Stewart Sapphire


The Stewart Sapphire, which had been owned by the Royal House of Scotland for centuries, was also given to George III. The original owner of the sapphire was reputed to have been King Alexander II of Scotland, who had it set into his crown for his coronation in 1214. Edward I of England took the sapphire along with the Stone of Scone in 1296, during his invasion of Scotland. His grandson, King Edward III, later returned the jewel to his brother-in-law David II of Scotland. King David II presented the sapphire to his sister, Marjorie Bruce. Marjorie later married Walter the Steward, her son was Robert II, the first monarch of the House of Stewart. On the accesion of James I and VI, the sapphire returned once again to England.

Oliver Cromwell sold the jewel along with the rest of the British Crown Jewels, during the Interregnum. After the Restoration, the sapphire was returned to Charles II. The sapphire is recorded as being part of the Stewart relics taken by James II to his exile in France when he fled the country on the invasion of William of Orange. After James' death it passed to his son, James Francis Edward Stuart, the 'Old Pretender', who gave it to his second son Henry Benedict, Cardinal York.

In 1838 the young Queen Victoria had the jewel set into the new Imperial State Crown, it was positioned at the front, below the Black Prince's Ruby. When George VI had a new Imperial State Crown made, which was almost identical to the old one, the Stewart Sapphire was set in the new crown. On the acquisition of the Cullinan diamonds, the Stewart Sapphire was moved to the rear of the crown to make space for the cushion-shaped Cullinan II.


Black Prince's Ruby

The Black Prince's Ruby, which now forms part of the crown jewels, was presented to Edward, the Black Prince by Pedro the Cruel of Castile, in reward for Edward's putting down the revolt of Pedro's illegitimate brother, Henry of Trastamara.

The ruby has a long and fascinating history, possibly originating from the historic ruby mines in Badakshan in present day Tajikistan, in middle of the fourteenth century it was in the possession of Abu Sa'id, the Moorish Prince of Granada.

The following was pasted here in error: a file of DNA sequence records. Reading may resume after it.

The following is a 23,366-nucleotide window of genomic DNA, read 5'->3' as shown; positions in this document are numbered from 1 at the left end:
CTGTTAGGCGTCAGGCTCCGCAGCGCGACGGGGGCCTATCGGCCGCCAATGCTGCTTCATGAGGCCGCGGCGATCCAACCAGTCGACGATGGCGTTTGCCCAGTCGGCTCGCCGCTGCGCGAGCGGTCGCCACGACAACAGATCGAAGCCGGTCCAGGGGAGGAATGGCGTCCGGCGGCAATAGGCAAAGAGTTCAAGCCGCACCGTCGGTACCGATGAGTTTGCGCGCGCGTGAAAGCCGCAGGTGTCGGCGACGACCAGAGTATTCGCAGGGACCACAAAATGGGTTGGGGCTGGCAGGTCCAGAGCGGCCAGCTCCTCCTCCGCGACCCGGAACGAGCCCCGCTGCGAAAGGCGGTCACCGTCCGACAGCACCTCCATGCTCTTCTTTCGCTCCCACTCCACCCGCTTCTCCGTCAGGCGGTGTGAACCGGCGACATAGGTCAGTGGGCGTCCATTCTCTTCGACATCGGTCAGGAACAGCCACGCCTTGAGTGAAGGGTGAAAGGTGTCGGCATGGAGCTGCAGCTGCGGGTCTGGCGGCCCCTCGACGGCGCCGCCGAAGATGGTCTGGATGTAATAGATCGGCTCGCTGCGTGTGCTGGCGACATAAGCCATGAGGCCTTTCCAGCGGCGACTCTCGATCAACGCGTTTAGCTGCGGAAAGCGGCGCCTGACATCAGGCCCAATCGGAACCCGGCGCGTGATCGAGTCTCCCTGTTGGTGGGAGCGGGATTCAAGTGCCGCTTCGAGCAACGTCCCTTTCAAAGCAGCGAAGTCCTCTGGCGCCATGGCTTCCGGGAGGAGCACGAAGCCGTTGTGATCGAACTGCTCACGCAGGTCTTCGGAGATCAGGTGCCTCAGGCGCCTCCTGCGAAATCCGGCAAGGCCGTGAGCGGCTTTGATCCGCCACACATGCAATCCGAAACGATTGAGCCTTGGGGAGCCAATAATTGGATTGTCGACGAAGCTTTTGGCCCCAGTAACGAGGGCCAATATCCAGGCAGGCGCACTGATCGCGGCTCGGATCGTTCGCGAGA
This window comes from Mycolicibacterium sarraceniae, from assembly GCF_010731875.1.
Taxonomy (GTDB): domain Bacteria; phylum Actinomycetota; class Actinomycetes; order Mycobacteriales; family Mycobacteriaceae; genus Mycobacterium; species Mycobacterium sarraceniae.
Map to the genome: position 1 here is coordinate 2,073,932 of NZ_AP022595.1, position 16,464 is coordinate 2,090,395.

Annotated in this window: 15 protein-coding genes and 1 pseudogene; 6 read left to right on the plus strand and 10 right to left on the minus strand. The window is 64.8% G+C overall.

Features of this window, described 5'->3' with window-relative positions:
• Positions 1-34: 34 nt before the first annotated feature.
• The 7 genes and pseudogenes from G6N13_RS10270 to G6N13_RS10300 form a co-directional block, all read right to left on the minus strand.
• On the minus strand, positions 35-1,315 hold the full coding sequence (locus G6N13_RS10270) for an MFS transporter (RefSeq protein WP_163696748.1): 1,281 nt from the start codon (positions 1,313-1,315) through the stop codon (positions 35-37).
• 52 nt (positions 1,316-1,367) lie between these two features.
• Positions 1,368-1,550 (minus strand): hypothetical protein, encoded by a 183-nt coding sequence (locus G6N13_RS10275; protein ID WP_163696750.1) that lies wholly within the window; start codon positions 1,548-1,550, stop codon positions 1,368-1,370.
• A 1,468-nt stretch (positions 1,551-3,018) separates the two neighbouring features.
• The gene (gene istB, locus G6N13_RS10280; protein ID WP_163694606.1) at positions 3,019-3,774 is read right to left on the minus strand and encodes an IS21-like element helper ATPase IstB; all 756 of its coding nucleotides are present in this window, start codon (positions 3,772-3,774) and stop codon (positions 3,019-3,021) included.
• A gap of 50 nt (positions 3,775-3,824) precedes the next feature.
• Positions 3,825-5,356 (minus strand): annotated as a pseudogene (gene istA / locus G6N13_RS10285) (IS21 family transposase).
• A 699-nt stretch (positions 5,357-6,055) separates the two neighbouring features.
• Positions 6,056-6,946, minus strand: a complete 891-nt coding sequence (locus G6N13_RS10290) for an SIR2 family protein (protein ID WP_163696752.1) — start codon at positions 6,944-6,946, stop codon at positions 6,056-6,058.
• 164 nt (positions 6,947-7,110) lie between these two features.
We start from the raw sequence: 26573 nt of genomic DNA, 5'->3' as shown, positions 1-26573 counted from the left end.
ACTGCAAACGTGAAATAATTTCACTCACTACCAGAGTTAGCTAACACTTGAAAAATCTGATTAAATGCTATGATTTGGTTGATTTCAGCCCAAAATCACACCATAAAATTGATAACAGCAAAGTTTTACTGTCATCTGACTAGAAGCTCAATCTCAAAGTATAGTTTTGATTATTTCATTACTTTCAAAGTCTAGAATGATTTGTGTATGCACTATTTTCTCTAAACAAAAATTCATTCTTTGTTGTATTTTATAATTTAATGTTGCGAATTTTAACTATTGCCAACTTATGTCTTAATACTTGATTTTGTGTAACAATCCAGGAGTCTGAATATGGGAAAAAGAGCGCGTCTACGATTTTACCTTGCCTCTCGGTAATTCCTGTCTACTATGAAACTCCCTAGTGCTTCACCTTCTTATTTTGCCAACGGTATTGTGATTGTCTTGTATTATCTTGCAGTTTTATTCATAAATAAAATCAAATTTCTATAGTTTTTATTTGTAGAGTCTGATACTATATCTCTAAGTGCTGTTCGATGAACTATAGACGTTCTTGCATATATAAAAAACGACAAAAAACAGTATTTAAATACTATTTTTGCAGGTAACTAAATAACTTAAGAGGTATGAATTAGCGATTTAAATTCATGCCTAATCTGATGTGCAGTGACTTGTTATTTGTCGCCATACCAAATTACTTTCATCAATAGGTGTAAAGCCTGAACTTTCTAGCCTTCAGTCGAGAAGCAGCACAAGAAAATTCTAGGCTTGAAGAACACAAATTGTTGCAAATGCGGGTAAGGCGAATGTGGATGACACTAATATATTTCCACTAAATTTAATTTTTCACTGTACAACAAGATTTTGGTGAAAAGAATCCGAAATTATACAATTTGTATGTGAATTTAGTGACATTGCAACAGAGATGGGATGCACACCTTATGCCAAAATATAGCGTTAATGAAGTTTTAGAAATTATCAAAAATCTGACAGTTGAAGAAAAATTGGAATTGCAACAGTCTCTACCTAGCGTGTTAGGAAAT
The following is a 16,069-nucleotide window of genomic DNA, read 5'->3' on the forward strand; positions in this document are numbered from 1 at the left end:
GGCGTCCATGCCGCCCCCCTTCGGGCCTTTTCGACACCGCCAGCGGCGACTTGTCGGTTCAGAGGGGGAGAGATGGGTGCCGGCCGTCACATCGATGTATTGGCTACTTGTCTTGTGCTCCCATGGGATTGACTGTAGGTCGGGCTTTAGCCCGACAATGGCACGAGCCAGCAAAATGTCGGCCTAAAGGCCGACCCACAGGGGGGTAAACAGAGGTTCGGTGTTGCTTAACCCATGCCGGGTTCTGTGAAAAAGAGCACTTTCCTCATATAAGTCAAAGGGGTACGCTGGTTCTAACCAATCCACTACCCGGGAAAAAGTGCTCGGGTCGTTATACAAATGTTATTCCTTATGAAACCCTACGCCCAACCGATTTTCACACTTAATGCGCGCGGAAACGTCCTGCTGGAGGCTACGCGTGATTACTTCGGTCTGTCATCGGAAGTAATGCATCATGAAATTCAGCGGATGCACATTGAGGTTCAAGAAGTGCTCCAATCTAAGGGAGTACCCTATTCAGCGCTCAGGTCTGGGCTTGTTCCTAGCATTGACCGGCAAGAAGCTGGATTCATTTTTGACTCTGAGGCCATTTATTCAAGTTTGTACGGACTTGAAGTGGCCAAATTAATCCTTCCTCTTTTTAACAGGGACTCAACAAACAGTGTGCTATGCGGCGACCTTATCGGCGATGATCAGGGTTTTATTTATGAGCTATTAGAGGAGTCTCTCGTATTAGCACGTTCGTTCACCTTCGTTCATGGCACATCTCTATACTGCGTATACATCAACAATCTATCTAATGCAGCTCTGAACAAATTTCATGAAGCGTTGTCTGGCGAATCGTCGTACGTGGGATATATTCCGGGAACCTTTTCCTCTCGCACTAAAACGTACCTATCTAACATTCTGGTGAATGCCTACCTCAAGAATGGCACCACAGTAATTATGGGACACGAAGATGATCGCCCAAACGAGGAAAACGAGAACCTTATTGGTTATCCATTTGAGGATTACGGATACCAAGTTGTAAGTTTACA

At that time, the rule of Castilian Spain was being centralized to Seville and the Moorish Kingdom of Granada was being systematically attacked and reverted to Spanish rule as a part of the Christian Reconquest of Spain. According to historical accounts, Abu Sa'id wished to surrender to Don Pedro, but the conditions he offered were unclear. Don Pedro welcomed his coming to Seville and when the pair met, Don Pedro had Abu Sai'd's servants slain and may have personally stabbed Said to death himself. Upon searching Said's body, the ruby was found and taken by Don Pedro.

During his French campaigns, King Henry V wore a gem-encrusted helmet that included the ruby, which was worn at the Battle of Agincourt on October 25, 1415, Richard III is reported to also have also worn the Black Prince's Ruby in his helmet at the Battle of Bosworth Field in 1485. James I had the Black Prince's Ruby set into the state crown near the beginning of the seventeenth century. During the Interegnum, it was sold by Oliver Cromwell. The Black Prince's Ruby was purchased by a British jeweller who sold it back to the crown Charles II when the monarchy was restored in 1660. It is currently set in the cross pattée above the Cullinan II Diamond in the front of the Imperial State Crown.


St. Edward's Sapphire

St. Edward's Sappphire, the most ancient gemstone in the crown jewels, was once worn in a ring by Edward the Confessor, first recorded in the year 1042 when it was set into Edward's coronation ring. It was buried with him in 1066 but in 1101 his shrine was opened, the ring was removed and the Sapphire was re-set in a crown worn by Henry I.

It was then re cut into its present form for Charles II and Queen Victoria later had it set into the cross of the Imperial State Crown, part of the British Crown Jewels.